Directed By: Tom Holland
Starring: Catherine Hicks, Chris Sarandon, Alex Vincent
Tag line: "Something's moved in with the Barclay family, and so has terror"
Trivia: Don Mancini and John Lafia were barred from the set after threatening to sue Tom Holland over a writing credit dispute
The entire cast of 1988’s Child’s Play is upstaged by a talking doll. Now, that may sound like an insult directed at the movie’s human stars, but the truth of the matter is that this film’s “doll”, which was brought to life by the combined talents of Brad Dourif (who provided the voice) and effects designer Kevin Yagher (who gave it an almost life-like appearance), is truly an amazing piece of work.
To escape the police, wanted murderer Charles Lee Ray (Dourif) hides out in toy store, where, before being shot dead, he performs an ancient ritual that transfers his spirit into a nearby “Good Guy” doll. Meanwhile, single mother Karen (Catherine Hicks) is looking for the perfect birthday gift for her young son, Andy (Alex Vincent). Desperate to find a “Good Guy” doll, which is the most popular toy in town, she ends up buying what seems like the last one from a street person, with no questions asked as to where he got it. Needless to say, Andy is elated when he opens his present, but that happiness soon fades when he realizes his new friend, which he nicknames “Chucky”, is very much alive, and doing horrible things like murdering Karen’s best friend, Maggie (Dinah Manoff). After taking his revenge against those who wronged him, Ray intends to transfer his spirit one last time, moving from the Chucky doll into Andy himself!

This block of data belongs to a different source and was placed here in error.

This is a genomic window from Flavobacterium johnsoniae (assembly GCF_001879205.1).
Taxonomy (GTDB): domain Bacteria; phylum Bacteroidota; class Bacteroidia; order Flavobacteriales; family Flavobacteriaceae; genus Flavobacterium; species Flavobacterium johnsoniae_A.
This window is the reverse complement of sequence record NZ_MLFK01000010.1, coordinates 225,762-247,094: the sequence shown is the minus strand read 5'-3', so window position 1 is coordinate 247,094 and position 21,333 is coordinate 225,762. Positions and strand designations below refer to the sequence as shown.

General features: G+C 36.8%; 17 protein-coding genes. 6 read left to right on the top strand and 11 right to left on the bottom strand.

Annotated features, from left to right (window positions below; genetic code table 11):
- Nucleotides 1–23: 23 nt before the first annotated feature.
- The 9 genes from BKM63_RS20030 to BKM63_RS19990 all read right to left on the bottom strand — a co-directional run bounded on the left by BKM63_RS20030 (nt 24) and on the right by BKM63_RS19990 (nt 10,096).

From the way it stalks young Andy to the temper tantrums it sometimes throws (kicking, screaming, biting, and even stabbing its human counterparts), Chucky is one eerie doll. Looking like a child’s toy at the outset, Chucky slowly evolves into a more sinister creature as the movie progresses, with a receding hair line and a gleam in its eye that’s almost demonic; the scene where Karen first realizes Chucky is alive is a definite high-point (when she threatens to burn him in the fireplace if he doesn’t talk, Chucky launches into a tirade of expletives before inflicting a nasty bite on Karen’s arm). Using everything from animatronics to a little person in a suit, Yagher and his crew make the Chucky doll look as real as they possibly can. To provide Chucky with his one-of-a-kind personality, the filmmakers hired actor Brad Dourif, who impressed the hell out of me in movies like One Flew over the Cuckoo’s Nest and Ragtime. While the actor himself is only on-screen for a few minutes (in the opening scene), Dourif’s voicework throughout the film is every bit as vital to its success as the visual effects, transforming a lovable toy into an evil creature right before our very eyes.
For those who believe a walking, talking doll will evoke more laughter than screams, I ask you to reserve judgment until after you’ve seen Child’s Play. My guess is you’ll be as surprised as I was at just how creepy a toy can be.